When the emu escaped from the neighbor's paddock, Charlotte didn't think twice about sending out the family's Blue Heeler to help her herd...


[AN: Strictly for biological accuracy, the Blue Heeler, like all dogs in Aus, is an import. The emu has been here since they evolved]

Charlotte awoke to the distinctive sounds of emus trying to get into her tomatoes. Since those tomatoes were behind glass, that was a very distinctive sound indeed.

Bloody fuzzy dinosaurs had figured out yet another way to escape, but they could never figure out that glass got in the way of them pinching her crops.

She did not stop to get dressed. Merely threw on the first thing with long sleeves that came to hand and her wellies on the way out the door.

Five of the bastards. Just wrangling one was a pain in the arse. Charlotte shooed them away from the tomatoes (always their first port of call after escaping) and tried to think of how to round up five giant birds with only one of her.

Waking everyone else up was both time-consuming and risked having the birds break the glass. With a side of them injuring their fool selves just to get at the tomatoes.

Running around after them was just going to be exhausting.

Yelling accomplished little aside from the odd airborne boot from her useless siblings.

She was the only one awake enough to deal with this. Well, to be honest, herself and Bob, the farm’s Blue Heeler. He was already watching the birds in Sheep Mode. Only the leash stopped him.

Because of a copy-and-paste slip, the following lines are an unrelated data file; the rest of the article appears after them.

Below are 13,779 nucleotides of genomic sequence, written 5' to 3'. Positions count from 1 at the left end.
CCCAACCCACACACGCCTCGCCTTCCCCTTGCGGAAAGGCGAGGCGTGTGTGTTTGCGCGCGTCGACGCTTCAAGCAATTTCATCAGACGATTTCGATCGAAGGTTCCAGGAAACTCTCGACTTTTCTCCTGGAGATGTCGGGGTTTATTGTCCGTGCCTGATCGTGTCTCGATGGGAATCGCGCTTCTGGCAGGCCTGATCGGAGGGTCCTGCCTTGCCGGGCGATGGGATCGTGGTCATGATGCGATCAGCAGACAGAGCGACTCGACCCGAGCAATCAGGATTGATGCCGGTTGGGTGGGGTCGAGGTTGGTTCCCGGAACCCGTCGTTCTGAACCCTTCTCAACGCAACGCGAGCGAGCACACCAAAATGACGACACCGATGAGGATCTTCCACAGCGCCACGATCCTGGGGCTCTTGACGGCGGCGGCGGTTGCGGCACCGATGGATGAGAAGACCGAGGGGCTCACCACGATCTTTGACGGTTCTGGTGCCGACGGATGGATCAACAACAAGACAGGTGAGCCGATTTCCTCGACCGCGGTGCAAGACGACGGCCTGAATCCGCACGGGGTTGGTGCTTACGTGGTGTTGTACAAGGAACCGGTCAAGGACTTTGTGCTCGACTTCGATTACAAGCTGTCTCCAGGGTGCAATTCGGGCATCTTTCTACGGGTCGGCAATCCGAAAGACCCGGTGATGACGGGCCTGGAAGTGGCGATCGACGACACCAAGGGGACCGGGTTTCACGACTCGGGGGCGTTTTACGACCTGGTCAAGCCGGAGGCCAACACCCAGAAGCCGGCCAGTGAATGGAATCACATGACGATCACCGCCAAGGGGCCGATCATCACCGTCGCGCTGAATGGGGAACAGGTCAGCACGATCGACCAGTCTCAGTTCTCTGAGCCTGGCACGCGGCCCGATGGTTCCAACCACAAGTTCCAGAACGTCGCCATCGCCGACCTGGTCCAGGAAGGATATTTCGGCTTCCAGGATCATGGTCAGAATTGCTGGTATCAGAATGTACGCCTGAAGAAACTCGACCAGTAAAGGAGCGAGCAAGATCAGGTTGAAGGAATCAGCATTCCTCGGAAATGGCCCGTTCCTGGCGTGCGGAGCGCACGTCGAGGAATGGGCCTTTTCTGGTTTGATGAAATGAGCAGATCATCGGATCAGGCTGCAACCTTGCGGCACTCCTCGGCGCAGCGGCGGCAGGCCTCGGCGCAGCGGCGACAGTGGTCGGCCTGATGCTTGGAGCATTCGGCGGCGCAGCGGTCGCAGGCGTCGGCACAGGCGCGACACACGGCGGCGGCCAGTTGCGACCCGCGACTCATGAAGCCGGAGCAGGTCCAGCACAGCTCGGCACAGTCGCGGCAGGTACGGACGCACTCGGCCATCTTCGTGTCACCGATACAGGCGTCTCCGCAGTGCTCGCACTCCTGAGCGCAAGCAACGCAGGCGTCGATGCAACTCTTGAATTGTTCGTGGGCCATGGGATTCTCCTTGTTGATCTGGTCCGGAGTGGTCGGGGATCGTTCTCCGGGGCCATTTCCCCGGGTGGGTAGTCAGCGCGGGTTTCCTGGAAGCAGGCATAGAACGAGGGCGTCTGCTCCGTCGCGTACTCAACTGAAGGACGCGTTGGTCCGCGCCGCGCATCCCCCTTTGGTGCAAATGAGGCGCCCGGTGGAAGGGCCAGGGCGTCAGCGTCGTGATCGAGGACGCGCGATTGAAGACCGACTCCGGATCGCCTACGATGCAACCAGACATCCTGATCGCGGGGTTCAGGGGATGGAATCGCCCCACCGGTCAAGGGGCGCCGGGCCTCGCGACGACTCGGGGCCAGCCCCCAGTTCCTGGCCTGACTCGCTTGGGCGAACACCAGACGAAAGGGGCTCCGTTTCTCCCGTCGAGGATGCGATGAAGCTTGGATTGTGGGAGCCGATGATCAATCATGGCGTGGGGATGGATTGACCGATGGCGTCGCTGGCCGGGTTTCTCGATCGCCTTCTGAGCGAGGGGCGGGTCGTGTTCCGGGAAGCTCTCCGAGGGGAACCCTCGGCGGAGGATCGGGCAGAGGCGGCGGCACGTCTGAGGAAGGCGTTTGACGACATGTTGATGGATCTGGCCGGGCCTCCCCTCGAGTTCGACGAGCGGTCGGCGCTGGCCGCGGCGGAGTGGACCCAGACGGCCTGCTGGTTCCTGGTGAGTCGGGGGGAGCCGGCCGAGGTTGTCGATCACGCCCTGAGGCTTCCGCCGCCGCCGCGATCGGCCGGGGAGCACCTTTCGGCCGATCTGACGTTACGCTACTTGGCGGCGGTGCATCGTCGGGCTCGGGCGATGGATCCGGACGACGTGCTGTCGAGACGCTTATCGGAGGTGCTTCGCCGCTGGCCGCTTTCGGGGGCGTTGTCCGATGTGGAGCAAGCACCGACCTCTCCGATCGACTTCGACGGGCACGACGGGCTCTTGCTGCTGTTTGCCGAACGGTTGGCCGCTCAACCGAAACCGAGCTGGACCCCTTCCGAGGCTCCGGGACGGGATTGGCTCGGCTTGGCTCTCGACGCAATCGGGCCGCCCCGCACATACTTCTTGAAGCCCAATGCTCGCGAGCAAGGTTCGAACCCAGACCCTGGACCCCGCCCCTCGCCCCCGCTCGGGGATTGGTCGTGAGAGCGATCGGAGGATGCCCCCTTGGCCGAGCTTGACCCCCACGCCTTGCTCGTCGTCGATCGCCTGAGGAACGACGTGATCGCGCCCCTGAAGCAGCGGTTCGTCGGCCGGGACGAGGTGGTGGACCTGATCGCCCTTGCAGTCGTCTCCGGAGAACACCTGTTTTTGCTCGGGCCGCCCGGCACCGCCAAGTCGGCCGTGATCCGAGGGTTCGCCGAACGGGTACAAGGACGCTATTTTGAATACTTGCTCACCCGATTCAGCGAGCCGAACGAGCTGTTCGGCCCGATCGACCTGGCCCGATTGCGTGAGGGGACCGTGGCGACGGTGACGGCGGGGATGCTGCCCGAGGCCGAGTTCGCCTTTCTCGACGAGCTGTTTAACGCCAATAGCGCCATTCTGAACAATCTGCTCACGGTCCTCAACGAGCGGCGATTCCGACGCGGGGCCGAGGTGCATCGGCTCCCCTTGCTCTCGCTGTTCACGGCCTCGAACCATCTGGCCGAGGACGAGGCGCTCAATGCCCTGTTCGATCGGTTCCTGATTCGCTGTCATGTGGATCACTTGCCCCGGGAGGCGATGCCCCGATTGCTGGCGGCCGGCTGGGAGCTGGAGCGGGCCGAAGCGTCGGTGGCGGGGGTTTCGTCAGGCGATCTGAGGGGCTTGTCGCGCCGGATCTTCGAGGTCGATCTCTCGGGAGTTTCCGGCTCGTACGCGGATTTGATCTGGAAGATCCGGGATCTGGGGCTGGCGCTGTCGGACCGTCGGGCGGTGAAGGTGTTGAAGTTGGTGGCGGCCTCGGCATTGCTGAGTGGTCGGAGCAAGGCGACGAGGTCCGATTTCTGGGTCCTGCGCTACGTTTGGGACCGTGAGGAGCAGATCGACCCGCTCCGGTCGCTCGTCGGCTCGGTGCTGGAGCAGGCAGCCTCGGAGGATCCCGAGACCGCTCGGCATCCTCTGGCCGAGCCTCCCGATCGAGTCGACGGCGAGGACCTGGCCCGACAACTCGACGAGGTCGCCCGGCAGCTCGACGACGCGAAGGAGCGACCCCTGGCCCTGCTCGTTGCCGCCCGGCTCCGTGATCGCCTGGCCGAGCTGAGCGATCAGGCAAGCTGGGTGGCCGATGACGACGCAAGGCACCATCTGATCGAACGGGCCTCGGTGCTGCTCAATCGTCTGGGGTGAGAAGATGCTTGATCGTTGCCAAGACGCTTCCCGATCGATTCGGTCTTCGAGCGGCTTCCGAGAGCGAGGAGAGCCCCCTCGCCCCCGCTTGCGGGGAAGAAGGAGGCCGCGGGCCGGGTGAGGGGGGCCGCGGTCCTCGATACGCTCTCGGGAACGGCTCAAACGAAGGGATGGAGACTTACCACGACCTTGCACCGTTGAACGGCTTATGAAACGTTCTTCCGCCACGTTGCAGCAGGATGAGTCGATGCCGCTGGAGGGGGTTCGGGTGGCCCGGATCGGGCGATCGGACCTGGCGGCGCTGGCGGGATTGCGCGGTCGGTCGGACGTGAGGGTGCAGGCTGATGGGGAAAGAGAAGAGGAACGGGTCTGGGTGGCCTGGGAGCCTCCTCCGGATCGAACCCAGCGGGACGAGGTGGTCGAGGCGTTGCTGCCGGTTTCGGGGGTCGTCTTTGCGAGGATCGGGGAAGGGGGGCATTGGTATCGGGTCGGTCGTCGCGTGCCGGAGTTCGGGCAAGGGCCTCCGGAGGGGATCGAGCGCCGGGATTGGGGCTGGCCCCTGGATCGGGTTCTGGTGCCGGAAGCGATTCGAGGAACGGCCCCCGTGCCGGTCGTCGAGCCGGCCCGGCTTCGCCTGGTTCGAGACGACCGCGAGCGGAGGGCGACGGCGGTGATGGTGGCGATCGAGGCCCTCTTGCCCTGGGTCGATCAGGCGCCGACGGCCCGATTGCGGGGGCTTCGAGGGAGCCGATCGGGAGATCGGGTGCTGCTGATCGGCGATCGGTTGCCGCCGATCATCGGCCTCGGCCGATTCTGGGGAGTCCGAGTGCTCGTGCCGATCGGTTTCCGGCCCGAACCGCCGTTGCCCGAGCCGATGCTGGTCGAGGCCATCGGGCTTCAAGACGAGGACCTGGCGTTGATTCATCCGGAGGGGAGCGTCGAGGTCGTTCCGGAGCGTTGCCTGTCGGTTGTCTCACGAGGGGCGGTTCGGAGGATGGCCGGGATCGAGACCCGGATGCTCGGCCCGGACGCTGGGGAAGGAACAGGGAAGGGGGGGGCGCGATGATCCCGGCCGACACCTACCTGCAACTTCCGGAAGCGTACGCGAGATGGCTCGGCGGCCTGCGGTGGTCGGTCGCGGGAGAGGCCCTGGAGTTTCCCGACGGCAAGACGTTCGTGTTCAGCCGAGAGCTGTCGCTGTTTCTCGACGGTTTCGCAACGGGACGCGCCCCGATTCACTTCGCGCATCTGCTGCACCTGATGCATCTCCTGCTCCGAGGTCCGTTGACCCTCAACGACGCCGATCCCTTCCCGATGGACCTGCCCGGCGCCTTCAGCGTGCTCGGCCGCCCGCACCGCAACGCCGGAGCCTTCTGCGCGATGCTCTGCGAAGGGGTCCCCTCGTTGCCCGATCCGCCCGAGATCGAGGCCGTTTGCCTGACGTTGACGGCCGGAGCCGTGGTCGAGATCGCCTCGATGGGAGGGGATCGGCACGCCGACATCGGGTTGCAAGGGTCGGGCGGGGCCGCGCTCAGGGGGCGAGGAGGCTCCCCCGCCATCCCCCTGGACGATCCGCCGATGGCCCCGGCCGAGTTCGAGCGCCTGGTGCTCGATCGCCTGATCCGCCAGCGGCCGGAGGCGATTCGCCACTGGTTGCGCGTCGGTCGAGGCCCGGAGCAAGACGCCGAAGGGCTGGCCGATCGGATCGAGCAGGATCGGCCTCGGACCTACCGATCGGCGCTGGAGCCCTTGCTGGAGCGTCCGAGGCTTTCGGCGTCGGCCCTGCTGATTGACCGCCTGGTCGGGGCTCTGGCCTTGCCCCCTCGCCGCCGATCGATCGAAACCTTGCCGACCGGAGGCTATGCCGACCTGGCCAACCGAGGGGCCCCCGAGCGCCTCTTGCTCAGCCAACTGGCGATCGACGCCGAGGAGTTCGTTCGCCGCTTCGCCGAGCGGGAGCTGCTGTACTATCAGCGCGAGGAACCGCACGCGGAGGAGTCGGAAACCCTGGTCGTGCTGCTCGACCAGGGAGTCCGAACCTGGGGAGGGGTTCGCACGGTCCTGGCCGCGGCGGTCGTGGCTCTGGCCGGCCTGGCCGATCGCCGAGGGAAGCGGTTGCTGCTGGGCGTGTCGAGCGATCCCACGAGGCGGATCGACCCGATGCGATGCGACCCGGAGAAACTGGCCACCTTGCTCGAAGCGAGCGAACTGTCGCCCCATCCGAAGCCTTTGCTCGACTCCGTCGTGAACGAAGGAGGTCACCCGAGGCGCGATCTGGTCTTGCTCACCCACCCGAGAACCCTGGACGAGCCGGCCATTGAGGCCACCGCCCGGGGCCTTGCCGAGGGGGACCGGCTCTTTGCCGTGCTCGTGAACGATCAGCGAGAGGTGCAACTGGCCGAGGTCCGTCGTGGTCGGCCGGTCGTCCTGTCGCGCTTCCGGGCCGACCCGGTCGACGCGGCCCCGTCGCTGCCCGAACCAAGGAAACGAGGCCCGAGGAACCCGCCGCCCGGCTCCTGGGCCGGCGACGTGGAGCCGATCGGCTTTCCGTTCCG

Well, why the fuck not?

Charlotte let Bob off his leash and, as some writers were wont to say, hilarity ensued. You could film it and set it to Yackety Sax and probably get a bajillion hits on YouTube.

She used the opportunity to check the fences.

The emus had escaped into the cow paddock, because cows viewed fence posts as places to lean on. And from there, they had got into the yard by another low point, care of the cows.

If only emus were not so bloody profitable…

They’d either have to get rid of the cows, get rid of the fresh veggies, or install a second fence in the emu paddock like she’d been arguing for. Sometimes, it seemed like forever.

Or they could just put Bob on a running leash, up and down the paddocks of a night. Just as a stopgap.

But, in the meantime, she got Bob to help her corral them in the barn. It was new, so they wouldn’t be getting out in a hurry.

And they’d do horrible things to Steve’s brand new tractor. Which would, in turn, inspire him to do something about the bloody emus for a change.

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